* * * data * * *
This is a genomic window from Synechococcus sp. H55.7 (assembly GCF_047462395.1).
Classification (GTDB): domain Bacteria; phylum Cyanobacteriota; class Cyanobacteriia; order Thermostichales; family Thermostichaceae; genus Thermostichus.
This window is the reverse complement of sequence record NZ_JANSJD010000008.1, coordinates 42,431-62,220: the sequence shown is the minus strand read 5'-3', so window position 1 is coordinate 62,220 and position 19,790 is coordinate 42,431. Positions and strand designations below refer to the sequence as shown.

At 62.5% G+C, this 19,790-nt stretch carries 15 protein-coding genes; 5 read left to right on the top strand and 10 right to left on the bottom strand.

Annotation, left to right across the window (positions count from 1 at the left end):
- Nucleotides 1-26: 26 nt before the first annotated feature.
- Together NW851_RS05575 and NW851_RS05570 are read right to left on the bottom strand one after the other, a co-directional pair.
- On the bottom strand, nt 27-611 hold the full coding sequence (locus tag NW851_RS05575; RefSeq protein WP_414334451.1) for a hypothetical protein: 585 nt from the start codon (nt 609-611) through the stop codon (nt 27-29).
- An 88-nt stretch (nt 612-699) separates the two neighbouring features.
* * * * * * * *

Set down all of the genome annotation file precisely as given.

This is a genomic window from Synechococcus sp. H55.7 (assembly GCF_047462395.1).
Classification (GTDB): domain Bacteria; phylum Cyanobacteriota; class Cyanobacteriia; order Thermostichales; family Thermostichaceae; genus Thermostichus.
This window is the reverse complement of sequence record NZ_JANSJD010000008.1, coordinates 42,431-62,220: the sequence shown is the minus strand read 5'-3', so window position 1 is coordinate 62,220 and position 19,790 is coordinate 42,431. Positions and strand designations below refer to the sequence as shown.

At 62.5% G+C, this 19,790-nt stretch carries 15 protein-coding genes; 5 read left to right on the top strand and 10 right to left on the bottom strand.

Annotation, left to right across the window (positions count from 1 at the left end):
- Nucleotides 1-26: 26 nt before the first annotated feature.
- Together NW851_RS05575 and NW851_RS05570 are read right to left on the bottom strand one after the other, a co-directional pair.
- On the bottom strand, nt 27-611 hold the full coding sequence (locus tag NW851_RS05575; RefSeq protein WP_414334451.1) for a hypothetical protein: 585 nt from the start codon (nt 609-611) through the stop codon (nt 27-29).
- An 88-nt stretch (nt 612-699) separates the two neighbouring features.